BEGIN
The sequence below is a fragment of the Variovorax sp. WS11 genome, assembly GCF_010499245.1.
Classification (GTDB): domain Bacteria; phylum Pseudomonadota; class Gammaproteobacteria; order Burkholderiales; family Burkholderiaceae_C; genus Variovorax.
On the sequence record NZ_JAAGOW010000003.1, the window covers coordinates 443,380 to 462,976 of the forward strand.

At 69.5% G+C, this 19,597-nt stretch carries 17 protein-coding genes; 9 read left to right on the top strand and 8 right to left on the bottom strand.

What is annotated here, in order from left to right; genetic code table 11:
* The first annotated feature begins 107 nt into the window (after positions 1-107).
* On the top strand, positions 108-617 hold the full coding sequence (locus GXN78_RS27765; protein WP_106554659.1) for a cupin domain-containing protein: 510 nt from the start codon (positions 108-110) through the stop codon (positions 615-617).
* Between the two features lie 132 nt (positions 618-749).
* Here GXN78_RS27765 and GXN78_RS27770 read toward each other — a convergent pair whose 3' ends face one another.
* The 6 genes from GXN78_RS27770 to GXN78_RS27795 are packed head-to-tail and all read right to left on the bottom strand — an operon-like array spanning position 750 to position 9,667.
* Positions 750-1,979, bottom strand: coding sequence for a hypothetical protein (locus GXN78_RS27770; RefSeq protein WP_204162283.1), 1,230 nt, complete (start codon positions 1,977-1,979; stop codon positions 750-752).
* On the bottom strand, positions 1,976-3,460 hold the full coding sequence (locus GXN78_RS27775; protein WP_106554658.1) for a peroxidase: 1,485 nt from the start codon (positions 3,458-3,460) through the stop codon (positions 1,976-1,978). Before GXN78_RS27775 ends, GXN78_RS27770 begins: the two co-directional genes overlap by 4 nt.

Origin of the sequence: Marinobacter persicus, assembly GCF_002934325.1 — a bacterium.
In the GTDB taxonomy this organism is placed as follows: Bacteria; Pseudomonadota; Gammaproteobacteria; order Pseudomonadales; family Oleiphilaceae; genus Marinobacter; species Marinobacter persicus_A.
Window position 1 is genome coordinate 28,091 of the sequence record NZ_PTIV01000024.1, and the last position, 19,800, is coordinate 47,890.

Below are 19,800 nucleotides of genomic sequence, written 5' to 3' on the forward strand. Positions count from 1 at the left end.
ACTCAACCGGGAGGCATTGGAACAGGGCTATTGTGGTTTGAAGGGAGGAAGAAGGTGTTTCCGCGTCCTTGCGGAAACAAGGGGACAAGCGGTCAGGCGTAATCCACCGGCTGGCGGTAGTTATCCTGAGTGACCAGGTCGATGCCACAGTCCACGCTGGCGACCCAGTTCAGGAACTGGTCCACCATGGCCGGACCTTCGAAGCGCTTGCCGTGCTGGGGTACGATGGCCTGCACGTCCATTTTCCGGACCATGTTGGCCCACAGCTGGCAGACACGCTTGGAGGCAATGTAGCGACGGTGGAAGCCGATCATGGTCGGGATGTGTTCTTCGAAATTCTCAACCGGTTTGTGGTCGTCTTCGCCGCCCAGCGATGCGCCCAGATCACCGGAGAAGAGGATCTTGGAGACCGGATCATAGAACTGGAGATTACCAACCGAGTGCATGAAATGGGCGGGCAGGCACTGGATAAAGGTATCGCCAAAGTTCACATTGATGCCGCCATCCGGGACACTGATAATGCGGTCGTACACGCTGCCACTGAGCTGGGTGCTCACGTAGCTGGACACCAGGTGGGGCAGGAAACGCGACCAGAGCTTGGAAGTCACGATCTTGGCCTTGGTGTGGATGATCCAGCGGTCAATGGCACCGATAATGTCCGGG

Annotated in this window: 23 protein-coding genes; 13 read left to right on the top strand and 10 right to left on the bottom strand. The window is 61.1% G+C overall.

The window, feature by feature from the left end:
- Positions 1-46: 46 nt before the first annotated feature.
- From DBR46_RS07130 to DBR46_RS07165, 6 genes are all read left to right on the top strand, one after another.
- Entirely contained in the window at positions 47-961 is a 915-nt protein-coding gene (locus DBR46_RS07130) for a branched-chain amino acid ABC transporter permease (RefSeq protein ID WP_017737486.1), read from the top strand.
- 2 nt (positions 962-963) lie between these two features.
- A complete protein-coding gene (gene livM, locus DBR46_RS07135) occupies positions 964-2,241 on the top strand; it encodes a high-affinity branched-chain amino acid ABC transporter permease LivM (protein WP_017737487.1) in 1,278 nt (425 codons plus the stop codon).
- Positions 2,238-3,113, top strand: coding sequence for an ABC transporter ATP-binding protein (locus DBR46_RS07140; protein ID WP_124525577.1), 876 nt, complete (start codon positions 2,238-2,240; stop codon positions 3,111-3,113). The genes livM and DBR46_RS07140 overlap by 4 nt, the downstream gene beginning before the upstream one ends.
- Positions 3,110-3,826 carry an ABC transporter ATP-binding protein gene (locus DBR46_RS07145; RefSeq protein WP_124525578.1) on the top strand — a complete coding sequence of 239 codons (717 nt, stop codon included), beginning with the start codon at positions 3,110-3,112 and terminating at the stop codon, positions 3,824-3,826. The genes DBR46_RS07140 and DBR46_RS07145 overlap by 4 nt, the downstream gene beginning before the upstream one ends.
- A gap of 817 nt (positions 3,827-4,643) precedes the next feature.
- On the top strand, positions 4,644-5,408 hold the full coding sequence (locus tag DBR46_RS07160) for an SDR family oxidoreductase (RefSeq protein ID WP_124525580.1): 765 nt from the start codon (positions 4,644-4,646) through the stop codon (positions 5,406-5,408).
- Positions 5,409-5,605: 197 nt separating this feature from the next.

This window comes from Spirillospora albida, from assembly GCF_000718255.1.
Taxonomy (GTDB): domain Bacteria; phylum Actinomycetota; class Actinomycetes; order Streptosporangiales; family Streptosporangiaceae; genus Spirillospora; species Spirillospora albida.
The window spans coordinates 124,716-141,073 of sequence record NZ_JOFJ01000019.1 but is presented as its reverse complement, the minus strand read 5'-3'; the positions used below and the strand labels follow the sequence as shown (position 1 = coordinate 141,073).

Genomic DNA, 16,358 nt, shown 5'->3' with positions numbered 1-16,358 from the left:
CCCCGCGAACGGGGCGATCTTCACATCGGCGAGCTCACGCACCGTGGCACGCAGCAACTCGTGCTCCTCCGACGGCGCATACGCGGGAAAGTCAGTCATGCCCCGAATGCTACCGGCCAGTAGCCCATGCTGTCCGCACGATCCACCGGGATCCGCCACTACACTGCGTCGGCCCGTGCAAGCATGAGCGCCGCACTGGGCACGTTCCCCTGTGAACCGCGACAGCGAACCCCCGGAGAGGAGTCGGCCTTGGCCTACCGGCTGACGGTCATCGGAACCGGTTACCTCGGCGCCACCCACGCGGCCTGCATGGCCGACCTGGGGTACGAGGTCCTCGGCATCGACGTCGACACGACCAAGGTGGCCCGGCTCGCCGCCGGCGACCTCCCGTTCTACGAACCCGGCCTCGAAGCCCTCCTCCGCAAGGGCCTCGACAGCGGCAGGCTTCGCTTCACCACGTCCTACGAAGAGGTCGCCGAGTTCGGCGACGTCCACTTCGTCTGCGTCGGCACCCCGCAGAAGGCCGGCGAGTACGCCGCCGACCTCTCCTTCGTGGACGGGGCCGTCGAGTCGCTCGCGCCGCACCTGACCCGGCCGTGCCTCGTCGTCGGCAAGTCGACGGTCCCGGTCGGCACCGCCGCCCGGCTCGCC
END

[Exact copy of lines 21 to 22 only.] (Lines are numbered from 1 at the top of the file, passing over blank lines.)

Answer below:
- From DBR46_RS07130 to DBR46_RS07165, 6 genes are all read left to right on the top strand, one after another.
- Entirely contained in the window at positions 47-961 is a 915-nt protein-coding gene (locus DBR46_RS07130) for a branched-chain amino acid ABC transporter permease (RefSeq protein ID WP_017737486.1), read from the top strand.